You probably remember--I know I do--the news a few weeks ago that the government, through the National Security Agency, was tapping every telephone in America.
The President already knew, of course. I could imagine him listening to cozy clips of an evening--a love affair, a stock tip, whatever. But maybe he got bored.
Now, the Washington Post reports, the president is going to ask Congress to pass a bill which would limit his own (well, the NSA's ) authority to tap.
(Pardon me for a moment while I recover from the thought of asking Congress to pass anything!)
Couldn't he just do it himself? He seems to think not. Meanwhile, the taps are tapping. Isn't this a funny place?
Monday, March 31, 2014
Sunday, March 30, 2014
I suspect that few things are harder for the leaders of democracies than fighting or preparing for wars. Our president, Barack Obama, has no experience at preparing for them, not much at fighting them. That may be changing.
Vladimir Putin of Russia seems to have conquered Crimea. How much further his dreams of reconstituting the old Soviet Union go remains to be seen. If it's any distance at all, the West will have to do something about it, probably fight.
How eager a warrior Putin is, we'll have to see.
We'll have to see about ourselves too. Let's hope we're ready.
Sunday, March 23, 2014
I was a little child when Adolf Hitler invaded Austria. It was only from reading later that I learned he justified his conquest by saying it was really one country anyway, the same language and so on. Vladimir Putin could use the same arguments, I suppose. The headline in the morning paper has him saying Crimea is part of Russia.
The easiest time to stop Hitler, probably, would have been early, but nobody wanted to. Leaving it to later cost millions of lives.
So should the West go and hit Putin hard now? I can't imagine it--drop atomic bombs on a country that could drop them back? I can't imagine a Congress that would put its job on the line to do that.
Assassination--as in Osama bin Laden--might work but it's doubtful—he's too well protected.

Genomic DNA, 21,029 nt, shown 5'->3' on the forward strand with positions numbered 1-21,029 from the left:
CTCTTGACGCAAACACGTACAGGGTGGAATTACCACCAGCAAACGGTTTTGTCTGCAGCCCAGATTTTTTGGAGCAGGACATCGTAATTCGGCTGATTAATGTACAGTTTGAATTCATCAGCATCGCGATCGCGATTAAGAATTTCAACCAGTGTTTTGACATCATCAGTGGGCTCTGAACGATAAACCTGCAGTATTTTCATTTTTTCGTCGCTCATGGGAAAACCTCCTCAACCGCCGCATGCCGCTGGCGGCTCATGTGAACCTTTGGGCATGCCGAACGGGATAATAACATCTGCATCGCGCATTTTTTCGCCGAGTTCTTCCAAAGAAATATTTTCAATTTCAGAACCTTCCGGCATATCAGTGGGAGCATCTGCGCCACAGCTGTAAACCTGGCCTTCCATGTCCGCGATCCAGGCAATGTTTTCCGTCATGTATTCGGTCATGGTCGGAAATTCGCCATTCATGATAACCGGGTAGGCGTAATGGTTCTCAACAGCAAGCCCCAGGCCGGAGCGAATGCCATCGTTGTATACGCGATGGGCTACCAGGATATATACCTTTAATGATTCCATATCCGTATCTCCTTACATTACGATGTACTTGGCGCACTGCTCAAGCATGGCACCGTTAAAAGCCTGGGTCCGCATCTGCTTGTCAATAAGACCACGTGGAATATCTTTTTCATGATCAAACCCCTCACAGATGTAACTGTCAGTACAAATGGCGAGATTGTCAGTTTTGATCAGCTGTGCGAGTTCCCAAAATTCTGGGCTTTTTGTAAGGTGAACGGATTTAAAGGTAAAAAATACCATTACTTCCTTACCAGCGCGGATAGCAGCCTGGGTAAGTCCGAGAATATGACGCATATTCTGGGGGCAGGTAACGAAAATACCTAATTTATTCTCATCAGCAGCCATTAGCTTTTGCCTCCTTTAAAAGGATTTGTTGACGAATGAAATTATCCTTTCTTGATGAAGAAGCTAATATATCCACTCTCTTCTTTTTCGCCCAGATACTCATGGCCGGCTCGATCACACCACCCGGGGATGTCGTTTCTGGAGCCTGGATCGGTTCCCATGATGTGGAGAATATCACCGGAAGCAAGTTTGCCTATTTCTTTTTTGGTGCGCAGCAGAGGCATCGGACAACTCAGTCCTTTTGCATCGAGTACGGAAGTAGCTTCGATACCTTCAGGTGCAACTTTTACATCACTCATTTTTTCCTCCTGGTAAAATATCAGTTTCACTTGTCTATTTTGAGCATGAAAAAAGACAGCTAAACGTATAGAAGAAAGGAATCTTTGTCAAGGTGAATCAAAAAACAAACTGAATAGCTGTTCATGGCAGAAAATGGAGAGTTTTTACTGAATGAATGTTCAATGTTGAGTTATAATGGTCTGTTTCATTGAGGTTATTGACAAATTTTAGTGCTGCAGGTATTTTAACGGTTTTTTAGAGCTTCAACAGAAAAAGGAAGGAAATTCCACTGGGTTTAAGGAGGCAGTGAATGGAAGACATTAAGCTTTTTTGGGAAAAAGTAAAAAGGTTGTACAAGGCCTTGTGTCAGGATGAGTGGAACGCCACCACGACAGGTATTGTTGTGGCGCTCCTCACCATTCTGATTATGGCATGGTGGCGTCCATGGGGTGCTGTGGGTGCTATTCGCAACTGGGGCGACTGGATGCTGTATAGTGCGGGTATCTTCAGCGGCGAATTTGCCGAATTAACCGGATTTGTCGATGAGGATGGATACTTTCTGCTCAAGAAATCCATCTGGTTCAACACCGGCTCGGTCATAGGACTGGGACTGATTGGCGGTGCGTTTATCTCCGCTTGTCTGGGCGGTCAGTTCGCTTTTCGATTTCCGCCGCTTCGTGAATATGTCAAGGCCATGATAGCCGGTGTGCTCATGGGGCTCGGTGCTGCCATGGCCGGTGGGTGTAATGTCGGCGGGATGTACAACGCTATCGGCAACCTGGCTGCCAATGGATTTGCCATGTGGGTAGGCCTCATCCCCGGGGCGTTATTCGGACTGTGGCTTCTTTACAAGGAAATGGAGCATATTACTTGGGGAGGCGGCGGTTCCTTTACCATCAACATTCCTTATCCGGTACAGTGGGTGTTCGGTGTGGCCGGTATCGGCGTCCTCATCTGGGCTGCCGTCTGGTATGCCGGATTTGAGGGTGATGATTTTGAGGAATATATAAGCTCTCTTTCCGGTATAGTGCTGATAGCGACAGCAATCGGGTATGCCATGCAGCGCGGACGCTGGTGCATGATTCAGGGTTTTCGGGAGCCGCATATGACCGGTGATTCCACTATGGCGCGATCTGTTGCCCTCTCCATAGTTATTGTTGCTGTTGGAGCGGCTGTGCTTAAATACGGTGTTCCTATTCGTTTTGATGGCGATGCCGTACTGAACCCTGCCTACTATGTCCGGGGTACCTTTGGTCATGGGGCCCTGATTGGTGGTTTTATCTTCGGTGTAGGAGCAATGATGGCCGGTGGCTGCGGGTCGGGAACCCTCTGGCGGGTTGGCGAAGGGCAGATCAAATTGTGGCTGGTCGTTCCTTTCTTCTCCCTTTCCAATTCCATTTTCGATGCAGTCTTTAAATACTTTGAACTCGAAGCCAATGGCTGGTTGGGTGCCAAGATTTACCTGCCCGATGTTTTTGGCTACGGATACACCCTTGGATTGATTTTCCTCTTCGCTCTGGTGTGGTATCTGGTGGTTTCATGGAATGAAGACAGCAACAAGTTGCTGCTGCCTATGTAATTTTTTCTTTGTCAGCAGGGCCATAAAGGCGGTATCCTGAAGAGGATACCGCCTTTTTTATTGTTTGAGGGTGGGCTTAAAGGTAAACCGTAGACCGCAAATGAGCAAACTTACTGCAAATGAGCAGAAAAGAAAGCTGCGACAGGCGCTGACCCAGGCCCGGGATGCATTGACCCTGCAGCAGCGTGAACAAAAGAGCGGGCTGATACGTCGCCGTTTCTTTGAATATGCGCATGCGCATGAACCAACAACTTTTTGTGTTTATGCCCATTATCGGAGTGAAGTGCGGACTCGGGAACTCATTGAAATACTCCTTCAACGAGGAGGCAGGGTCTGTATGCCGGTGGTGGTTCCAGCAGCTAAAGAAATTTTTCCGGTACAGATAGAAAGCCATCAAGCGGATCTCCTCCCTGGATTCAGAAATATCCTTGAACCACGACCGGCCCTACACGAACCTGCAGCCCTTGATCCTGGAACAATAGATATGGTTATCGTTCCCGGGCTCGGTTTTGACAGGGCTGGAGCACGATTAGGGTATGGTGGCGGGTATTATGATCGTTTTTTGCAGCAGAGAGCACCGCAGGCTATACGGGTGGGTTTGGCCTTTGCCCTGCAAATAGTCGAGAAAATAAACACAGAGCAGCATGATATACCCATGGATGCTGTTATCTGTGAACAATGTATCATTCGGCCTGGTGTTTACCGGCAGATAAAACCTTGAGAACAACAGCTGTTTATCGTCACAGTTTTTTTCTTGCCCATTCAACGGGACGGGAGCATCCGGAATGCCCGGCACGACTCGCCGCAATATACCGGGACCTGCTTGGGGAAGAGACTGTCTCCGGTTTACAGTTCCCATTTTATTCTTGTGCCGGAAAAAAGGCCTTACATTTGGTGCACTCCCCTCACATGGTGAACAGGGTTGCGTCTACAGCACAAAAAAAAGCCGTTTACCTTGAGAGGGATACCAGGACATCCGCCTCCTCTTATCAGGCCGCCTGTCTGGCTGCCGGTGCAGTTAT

If Putin really sees himself as the new Stalin, really wants to reconstitute the vast old empire, the rest of us face some very hard choices. We should start thinking about them soon.
Wednesday, March 19, 2014
It's election time – or at least the beginning or it. Early primary voting started on St Patrick's Day in Washington. You first class citizens are electing Congressmen and Senators; we second class citizens here in the District of Columbia are electing a mayor and some city council members. That's about all that you real Americans let us elect. Well, we have one non-voting representative to Congress. That word, non-voting, says a good deal about that.
Most of us bear our deprivation silently but some bleat protests. It is a sad thing in a democracy to bleat to no avail.
The District Board of Elections has published a Voter Guide full useful information--where to vote and when, a good list of the candidates with their bios, and so on. But there is room in it for fantasy too.
Some candidate bios list people--real or not, I don't know--running for imaginary offices. "Senator" is popular. Those candidates have little bios, just like the City Council guys except that, of course, they are running for imaginary offices.
Wow. Maybe you should visit here and run. Can't hurt much to lose, though I have no idea what you get if you win. All in your fantastical mind, I suppose.
It's happening now. It's March. Time for Madness.